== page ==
A century ago, Dr. Edward Livingston Trudeau, no doubt prodded by friends and associates, began thinking in earnest about writing his autobiography. In the book, which came out in 1916, he stated that the writing of his life's story would likely be his last act of consequence. In his 67th year by the summer of 1915, a virtual invalid since 1905, he felt his health ebbing. Indeed, by that time he found it necessary to dictate much of the manuscript.
The book did prove to be Trudeau's final major accomplishment, for he died that fall, at his home in Saranac Lake, before it could be published.
Even to a non-resident history buff, it is clear that Trudeau put Saranac Lake on the map. A ground-breaker in care-giving and medical research, he made Saranac Lake a world capital for tuberculosis study and treatment from the 1880s until the 1950s, and a seat of medical advances to the present day. He brought worldwide fame to Saranac Lake, turning it in short order from an isolated, one-lumber-mill hamlet at the headwaters of the Saranac River into a bustling community to which several trains a day brought the likes of baseball great Christy Mathewson, composer Bela Bartok, Philippines President Manuel Quezon, writer Walker Percy, New York City First Lady Mrs. Fiorello LaGuardia (the story goes that Mayor LaGuardia sent "real" Italian food to her every Sunday on the train) and gangster "Legs" Diamond, who brought his personal bodyguard along.
Dr. Edward Livingston Trudeau
While Trudeau's place in Adirondack history is secure, not so well known is his high station in the history of medicine. Working in primitive conditions in a remote mountain community, he built the first laboratory in America dedicated to original research on TB and soon began sending out findings in bacteriology that attracted worldwide attention. A proselytizer of European doctors' germ theory, which dictated that TB was infectious and that isolation was crucial to preventing its spread, Trudeau also founded the first private, nonprofit tuberculosis sanatorium in the U.S., a model that rapidly became the American prototype for a revolutionary health care movement.
In "An Autobiography," the remarkable book he did not live to see in print, are most of the better-known stories about Trudeau, told in his own words:
-His 1873 arrival, virtually on his death bed, at Paul Smith's Hotel, upon which he was carried to his room in the arms of the Trudeau family guide Fred Martin, who exclaimed, "Why, Doctor, you don't weigh no more than a dried lamb-skin"
-His hunting prowess
-His description of a harrowing, blizzard-raked three-day sleigh ride, with his family, from Malone to Paul Smith's
-The devastating deaths of three of his four children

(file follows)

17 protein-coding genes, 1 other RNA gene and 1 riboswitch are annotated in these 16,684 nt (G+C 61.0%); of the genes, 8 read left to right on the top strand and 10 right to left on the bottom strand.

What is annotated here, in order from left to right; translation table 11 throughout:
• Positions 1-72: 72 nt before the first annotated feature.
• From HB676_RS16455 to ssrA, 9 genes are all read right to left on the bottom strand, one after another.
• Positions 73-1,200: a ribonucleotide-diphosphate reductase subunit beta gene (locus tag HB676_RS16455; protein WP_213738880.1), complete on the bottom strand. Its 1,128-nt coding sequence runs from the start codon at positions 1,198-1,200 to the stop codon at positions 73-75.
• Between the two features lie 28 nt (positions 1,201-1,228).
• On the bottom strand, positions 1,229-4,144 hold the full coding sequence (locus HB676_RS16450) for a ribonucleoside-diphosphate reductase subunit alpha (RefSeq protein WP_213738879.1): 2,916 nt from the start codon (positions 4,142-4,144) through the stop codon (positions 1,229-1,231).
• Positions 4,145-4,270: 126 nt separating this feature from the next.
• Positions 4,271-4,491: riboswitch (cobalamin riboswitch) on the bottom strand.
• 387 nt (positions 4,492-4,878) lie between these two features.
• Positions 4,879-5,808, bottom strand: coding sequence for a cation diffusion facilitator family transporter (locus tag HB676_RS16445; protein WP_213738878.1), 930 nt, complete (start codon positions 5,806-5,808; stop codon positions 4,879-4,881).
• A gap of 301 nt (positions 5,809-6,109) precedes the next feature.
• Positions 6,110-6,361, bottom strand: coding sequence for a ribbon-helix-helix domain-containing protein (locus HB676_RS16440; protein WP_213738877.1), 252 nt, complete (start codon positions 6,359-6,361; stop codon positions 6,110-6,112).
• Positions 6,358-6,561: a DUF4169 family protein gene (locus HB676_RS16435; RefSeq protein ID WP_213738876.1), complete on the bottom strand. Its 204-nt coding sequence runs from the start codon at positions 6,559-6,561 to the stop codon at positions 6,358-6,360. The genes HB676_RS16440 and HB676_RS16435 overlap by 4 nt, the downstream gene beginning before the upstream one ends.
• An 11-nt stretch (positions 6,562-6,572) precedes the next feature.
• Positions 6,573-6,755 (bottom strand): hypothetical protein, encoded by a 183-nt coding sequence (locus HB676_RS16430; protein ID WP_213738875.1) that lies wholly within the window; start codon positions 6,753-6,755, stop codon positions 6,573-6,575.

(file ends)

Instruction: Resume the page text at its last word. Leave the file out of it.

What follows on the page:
-His rabbit experiments, through which he proved his germ theories and helped change the way the world attacked a horrific disease
-His friendships with standoffish Robert Louis Stevenson - who spent a rugged winter in Saranac Lake for his health, morbidly measuring the growing length of an icicle on his rented cottage - and garrulous innkeeper Paul Smith
-His vision on the "fox run" on Mount Pisgah that led to construction of the famed "Little Red," his first "cure cottage," and the founding of the Adirondack Cottage Sanatorium, which Fitz Greene Hallock, his close friend and favorite guide, complained was the ruination of perfectly good hunting ground even as he joined with other guides to purchase the site for the doctor.
Without calling undue attention to the fact, "the beloved physician" reminded readers that his philosophy was never to refuse treatment to anyone, regardless of financial means - indeed, he opened his sanatorium expressly for those who were not wealthy - and to welcome people of all stripes. This in an era when establishments such as the Lake Placid Club, a dozen miles away, posted notices that "Jews and consumptives need not apply." He had lost a brother to the disease and would see it claim his only daughter. And he was a sufferer himself. He did not have to contrive empathy for his patients.
Beyond anecdotes, the book mirrors a man who blended modesty with pride, who was charming, stubborn, articulate, plainspoken, warm and caring, slightly irreverent, well connected, often lucky, religious, determined, optimistic, given to rapid mood swings, witty, incisive, opinionated. It reveals a man who sometimes could not raise himself from his bed and yet was able to summon enough energy to publish his research and found and serve as first president of the National Tuberculosis Association. He depicted himself as a man who loathed fundraising, yet was so good at it that he succeeded in attracting support not only for his growing sanatorium but also for two churches, a library and numerous civic causes in his adopted community.
"An Autobiography" also demonstrates that Trudeau was, among so much else that he excelled at, a very talented writer.
Reissued several times, but not for nearly 70 years now, this long-out-of-print classic of Adirondack literature deserves to be published again as the centennial of Trudeau's passing approaches and the future of the health industry in Saranac Lake seems uncertain. For nowhere else can we get a better picture of a man who influenced not only local but also national and even world history, or a more dramatic portrayal of a rapidly developing Saranac Lake and its environs in the period 1875-1915. His story needs to be made available to new generations of readers.
Neal Burdick lives in Canton, where he writes frequently on Adirondack topics. He is a descendant of E.L. Trudeau's guide Fitz Greene Hallock. This commentary is adapted from one that appeared in the Adirondack Explorer magazine in 2011.